Stepping Hill Hospital 'missed chances before man's death'

Gary Bradshaw Image copyright Not specified
Image caption A pathologist found Mr Bradshaw's death was as a result of the raised calcium levels from a benign tumour affecting his heart and lungs

A hospital "missed opportunities" that could have extended the life of a man who had a tumour, a coroner said.

Coroner John Pollard said he was "far from happy" with the treatment Gary Bradshaw received at Stepping Hill Hospital, Stockport.

Mr Bradshaw died in July 2012 from the effects of raised calcium levels caused by the undiagnosed benign tumour.

The hospital said it "deeply regrets" its failings and have apologised unreservedly to his family.

Samantha Tweedie, Mr Bradshaw's partner, told Stockport Coroner's Court: "I can put it to rest now - I just want it not to happen to anyone else."

'Services fell short'

Mr Bradshaw was first examined by the hospital in May 2011, when he was diagnosed with kidney stones.

He was seen another three times between then and June 2012, when he was admitted for the final time.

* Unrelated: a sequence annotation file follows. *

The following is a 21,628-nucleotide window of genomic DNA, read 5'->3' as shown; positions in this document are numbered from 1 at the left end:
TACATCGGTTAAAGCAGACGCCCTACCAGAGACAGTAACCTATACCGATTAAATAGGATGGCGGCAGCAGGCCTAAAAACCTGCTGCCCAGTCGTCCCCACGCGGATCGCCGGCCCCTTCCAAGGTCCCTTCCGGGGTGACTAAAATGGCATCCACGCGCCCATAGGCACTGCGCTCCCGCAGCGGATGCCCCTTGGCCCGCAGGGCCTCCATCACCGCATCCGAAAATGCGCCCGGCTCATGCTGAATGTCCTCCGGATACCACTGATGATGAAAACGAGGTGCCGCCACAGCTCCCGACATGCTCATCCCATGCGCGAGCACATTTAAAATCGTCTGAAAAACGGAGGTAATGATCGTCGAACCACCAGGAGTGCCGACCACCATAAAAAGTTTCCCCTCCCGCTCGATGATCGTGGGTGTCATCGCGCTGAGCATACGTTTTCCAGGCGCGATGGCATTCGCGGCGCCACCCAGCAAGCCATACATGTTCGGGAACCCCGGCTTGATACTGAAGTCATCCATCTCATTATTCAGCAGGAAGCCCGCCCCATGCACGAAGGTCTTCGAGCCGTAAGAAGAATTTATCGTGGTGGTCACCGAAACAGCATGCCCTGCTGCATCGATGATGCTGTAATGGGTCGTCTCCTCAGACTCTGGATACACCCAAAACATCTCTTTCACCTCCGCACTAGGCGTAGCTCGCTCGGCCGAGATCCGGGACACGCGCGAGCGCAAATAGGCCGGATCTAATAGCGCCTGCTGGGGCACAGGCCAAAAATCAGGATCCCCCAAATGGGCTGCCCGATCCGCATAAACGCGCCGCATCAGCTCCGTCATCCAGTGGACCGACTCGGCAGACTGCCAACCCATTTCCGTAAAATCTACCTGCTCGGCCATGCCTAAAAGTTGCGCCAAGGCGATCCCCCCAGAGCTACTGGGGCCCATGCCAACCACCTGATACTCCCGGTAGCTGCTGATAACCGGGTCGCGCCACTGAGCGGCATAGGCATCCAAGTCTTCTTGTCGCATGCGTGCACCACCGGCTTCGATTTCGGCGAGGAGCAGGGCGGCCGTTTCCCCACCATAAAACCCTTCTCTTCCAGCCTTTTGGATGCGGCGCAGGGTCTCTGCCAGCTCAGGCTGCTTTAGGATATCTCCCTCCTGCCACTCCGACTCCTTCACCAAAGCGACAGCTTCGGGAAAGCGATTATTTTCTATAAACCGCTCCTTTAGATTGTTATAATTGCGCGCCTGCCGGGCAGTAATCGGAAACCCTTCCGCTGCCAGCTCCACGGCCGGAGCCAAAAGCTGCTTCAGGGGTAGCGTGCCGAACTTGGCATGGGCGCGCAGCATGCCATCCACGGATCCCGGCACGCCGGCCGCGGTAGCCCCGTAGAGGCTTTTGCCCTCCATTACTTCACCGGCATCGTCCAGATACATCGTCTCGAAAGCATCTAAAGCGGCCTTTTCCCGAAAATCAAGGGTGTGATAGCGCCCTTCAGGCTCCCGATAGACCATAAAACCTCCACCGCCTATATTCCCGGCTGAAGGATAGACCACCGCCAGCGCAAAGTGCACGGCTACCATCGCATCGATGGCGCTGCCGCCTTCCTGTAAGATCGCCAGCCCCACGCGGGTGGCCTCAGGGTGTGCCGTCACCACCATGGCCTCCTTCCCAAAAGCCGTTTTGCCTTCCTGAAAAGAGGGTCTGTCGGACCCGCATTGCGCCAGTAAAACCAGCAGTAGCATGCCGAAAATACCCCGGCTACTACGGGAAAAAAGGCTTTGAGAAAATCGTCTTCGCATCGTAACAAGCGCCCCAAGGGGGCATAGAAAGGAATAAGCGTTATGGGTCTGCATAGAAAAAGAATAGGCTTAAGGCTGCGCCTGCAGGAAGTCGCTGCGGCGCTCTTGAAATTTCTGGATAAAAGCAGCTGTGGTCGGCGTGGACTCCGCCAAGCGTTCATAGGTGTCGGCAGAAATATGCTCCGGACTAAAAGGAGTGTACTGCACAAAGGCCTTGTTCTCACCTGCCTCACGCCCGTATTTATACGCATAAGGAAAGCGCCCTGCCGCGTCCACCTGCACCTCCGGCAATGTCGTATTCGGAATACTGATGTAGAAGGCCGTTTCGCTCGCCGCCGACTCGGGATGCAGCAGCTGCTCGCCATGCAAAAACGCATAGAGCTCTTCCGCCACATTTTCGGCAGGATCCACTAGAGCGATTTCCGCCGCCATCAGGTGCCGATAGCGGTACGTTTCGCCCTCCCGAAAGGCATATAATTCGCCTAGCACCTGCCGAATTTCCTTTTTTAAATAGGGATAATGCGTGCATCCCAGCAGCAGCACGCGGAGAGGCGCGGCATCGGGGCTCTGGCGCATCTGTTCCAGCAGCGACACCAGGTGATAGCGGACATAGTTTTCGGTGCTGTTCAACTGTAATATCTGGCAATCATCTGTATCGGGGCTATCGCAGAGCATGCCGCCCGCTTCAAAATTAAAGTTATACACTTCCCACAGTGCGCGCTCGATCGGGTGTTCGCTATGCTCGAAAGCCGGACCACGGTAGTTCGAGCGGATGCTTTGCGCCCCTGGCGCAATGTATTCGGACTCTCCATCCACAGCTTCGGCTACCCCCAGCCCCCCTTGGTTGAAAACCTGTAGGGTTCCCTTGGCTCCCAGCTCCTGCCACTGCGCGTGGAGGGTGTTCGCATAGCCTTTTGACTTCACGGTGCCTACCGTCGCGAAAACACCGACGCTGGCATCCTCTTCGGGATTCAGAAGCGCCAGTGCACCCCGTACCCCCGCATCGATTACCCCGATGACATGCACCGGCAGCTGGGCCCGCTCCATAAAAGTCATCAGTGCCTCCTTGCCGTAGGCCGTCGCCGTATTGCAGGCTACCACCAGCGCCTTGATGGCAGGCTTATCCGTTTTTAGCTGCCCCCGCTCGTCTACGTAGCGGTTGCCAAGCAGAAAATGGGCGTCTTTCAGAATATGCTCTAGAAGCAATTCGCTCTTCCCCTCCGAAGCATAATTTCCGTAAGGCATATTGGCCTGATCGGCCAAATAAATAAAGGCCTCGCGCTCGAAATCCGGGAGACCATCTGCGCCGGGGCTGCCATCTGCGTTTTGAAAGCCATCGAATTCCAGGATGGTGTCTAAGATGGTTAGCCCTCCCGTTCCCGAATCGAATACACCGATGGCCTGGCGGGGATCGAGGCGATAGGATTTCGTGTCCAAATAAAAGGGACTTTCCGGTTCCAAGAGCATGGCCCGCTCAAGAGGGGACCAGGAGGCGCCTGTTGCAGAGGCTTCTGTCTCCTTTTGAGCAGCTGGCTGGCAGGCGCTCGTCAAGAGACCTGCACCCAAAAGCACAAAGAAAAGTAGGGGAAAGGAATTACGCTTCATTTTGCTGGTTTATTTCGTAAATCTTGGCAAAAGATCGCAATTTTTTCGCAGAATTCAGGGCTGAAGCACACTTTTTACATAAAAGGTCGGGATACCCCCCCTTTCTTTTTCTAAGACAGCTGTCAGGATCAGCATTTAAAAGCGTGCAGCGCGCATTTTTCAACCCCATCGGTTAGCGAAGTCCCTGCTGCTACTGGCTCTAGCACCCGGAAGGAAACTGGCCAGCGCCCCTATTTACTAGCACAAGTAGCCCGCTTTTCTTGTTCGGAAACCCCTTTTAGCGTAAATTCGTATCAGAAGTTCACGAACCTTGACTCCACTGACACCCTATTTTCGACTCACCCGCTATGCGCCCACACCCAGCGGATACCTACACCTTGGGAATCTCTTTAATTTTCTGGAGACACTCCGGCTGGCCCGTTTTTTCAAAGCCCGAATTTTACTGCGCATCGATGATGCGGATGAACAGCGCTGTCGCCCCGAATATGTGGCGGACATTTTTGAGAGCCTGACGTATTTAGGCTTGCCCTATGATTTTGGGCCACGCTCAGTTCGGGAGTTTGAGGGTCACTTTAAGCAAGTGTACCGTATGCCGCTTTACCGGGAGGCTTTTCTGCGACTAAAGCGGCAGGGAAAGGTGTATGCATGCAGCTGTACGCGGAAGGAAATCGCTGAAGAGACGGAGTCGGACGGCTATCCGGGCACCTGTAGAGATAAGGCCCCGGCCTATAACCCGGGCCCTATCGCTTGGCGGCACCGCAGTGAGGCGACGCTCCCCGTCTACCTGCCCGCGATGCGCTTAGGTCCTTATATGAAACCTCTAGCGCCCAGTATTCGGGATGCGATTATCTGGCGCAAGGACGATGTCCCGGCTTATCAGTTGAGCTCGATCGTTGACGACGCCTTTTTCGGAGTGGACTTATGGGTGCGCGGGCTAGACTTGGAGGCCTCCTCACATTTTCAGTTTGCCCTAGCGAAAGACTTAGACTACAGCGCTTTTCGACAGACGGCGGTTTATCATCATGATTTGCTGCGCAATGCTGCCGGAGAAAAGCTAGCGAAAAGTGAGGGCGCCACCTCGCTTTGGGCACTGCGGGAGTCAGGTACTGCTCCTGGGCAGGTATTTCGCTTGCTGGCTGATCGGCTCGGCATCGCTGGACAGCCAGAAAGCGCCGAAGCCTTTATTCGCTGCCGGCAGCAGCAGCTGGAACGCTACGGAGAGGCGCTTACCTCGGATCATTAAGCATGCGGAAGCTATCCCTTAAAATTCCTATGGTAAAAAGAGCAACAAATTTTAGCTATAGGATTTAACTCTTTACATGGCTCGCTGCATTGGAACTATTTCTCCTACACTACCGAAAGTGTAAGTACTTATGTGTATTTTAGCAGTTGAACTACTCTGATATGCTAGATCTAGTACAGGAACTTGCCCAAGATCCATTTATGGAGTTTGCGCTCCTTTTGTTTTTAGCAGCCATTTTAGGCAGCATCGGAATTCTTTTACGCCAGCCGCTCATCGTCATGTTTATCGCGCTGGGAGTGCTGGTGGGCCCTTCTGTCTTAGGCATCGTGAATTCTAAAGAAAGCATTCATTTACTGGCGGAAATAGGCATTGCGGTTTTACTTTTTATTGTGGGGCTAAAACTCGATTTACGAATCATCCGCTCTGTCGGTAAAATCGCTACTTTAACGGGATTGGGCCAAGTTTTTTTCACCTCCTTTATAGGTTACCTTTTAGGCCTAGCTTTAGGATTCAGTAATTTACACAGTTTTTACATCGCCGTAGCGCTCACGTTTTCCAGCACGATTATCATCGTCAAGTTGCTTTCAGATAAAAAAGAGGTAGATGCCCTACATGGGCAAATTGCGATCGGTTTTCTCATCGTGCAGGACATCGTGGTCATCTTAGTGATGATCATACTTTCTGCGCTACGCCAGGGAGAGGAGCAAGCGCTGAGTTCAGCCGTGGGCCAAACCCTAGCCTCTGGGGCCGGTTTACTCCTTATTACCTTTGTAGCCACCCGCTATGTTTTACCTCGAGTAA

Expert witness Dr Stephen Orme told the inquest there were "at least three missed opportunities" to carry out further investigations into the cause of Mr Bradshaw's high calcium levels.

There may have been "a different outcome for Gary Bradshaw" had his calcium levels been reduced in March or April 2012, he told the court.

A pathologist found Mr Bradshaw's death was as a result of raised calcium levels from an undiagnosed tumour affecting his heart and lungs.

Dr James Catania, of Stockport NHS Foundation Trust, said: "It is clear that on this occasion our services fell short of expectation in a number of respects."

He said that following Mr Bradshaw's death the hospital launched an immediate investigation to "fully understand exactly what happened and why".

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